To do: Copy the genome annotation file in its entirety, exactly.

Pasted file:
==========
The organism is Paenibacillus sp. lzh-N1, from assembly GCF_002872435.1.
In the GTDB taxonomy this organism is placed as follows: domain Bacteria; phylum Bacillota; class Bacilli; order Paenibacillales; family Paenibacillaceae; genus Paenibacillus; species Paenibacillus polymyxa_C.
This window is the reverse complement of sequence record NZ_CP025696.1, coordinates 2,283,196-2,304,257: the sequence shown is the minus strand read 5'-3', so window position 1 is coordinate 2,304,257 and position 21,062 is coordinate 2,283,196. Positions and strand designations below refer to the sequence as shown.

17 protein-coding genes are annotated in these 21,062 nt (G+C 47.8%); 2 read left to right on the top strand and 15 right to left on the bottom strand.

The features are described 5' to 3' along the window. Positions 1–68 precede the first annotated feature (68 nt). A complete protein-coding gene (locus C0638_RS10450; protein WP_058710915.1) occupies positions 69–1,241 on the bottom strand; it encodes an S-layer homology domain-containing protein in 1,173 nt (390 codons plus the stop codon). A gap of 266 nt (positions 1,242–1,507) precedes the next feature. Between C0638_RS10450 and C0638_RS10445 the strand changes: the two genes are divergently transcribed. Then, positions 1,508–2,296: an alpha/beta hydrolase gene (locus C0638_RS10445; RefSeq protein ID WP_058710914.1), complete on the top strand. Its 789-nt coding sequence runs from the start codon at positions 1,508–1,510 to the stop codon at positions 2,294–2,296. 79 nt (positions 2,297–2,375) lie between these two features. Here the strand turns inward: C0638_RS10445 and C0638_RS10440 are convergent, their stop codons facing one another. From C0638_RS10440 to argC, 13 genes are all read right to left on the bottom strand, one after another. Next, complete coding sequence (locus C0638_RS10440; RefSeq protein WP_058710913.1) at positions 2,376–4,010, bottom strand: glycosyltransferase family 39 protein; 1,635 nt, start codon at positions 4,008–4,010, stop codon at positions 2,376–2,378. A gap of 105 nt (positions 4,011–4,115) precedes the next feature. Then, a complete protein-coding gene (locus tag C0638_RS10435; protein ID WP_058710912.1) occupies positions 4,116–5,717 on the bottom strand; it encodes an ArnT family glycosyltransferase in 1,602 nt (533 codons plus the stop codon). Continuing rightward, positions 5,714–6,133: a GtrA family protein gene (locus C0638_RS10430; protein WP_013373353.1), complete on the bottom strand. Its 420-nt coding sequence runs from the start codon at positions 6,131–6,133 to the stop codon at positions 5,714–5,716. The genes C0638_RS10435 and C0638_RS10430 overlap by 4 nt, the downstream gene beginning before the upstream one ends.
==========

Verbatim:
The organism is Paenibacillus sp. lzh-N1, from assembly GCF_002872435.1.
In the GTDB taxonomy this organism is placed as follows: domain Bacteria; phylum Bacillota; class Bacilli; order Paenibacillales; family Paenibacillaceae; genus Paenibacillus; species Paenibacillus polymyxa_C.
This window is the reverse complement of sequence record NZ_CP025696.1, coordinates 2,283,196-2,304,257: the sequence shown is the minus strand read 5'-3', so window position 1 is coordinate 2,304,257 and position 21,062 is coordinate 2,283,196. Positions and strand designations below refer to the sequence as shown.

17 protein-coding genes are annotated in these 21,062 nt (G+C 47.8%); 2 read left to right on the top strand and 15 right to left on the bottom strand.

The features are described 5' to 3' along the window. Positions 1–68 precede the first annotated feature (68 nt). A complete protein-coding gene (locus C0638_RS10450; protein WP_058710915.1) occupies positions 69–1,241 on the bottom strand; it encodes an S-layer homology domain-containing protein in 1,173 nt (390 codons plus the stop codon). A gap of 266 nt (positions 1,242–1,507) precedes the next feature. Between C0638_RS10450 and C0638_RS10445 the strand changes: the two genes are divergently transcribed. Then, positions 1,508–2,296: an alpha/beta hydrolase gene (locus C0638_RS10445; RefSeq protein ID WP_058710914.1), complete on the top strand. Its 789-nt coding sequence runs from the start codon at positions 1,508–1,510 to the stop codon at positions 2,294–2,296. 79 nt (positions 2,297–2,375) lie between these two features. Here the strand turns inward: C0638_RS10445 and C0638_RS10440 are convergent, their stop codons facing one another. From C0638_RS10440 to argC, 13 genes are all read right to left on the bottom strand, one after another. Next, complete coding sequence (locus C0638_RS10440; RefSeq protein WP_058710913.1) at positions 2,376–4,010, bottom strand: glycosyltransferase family 39 protein; 1,635 nt, start codon at positions 4,008–4,010, stop codon at positions 2,376–2,378. A gap of 105 nt (positions 4,011–4,115) precedes the next feature. Then, a complete protein-coding gene (locus tag C0638_RS10435; protein ID WP_058710912.1) occupies positions 4,116–5,717 on the bottom strand; it encodes an ArnT family glycosyltransferase in 1,602 nt (533 codons plus the stop codon). Continuing rightward, positions 5,714–6,133: a GtrA family protein gene (locus C0638_RS10430; protein WP_013373353.1), complete on the bottom strand. Its 420-nt coding sequence runs from the start codon at positions 6,131–6,133 to the stop codon at positions 5,714–5,716. The genes C0638_RS10435 and C0638_RS10430 overlap by 4 nt, the downstream gene beginning before the upstream one ends.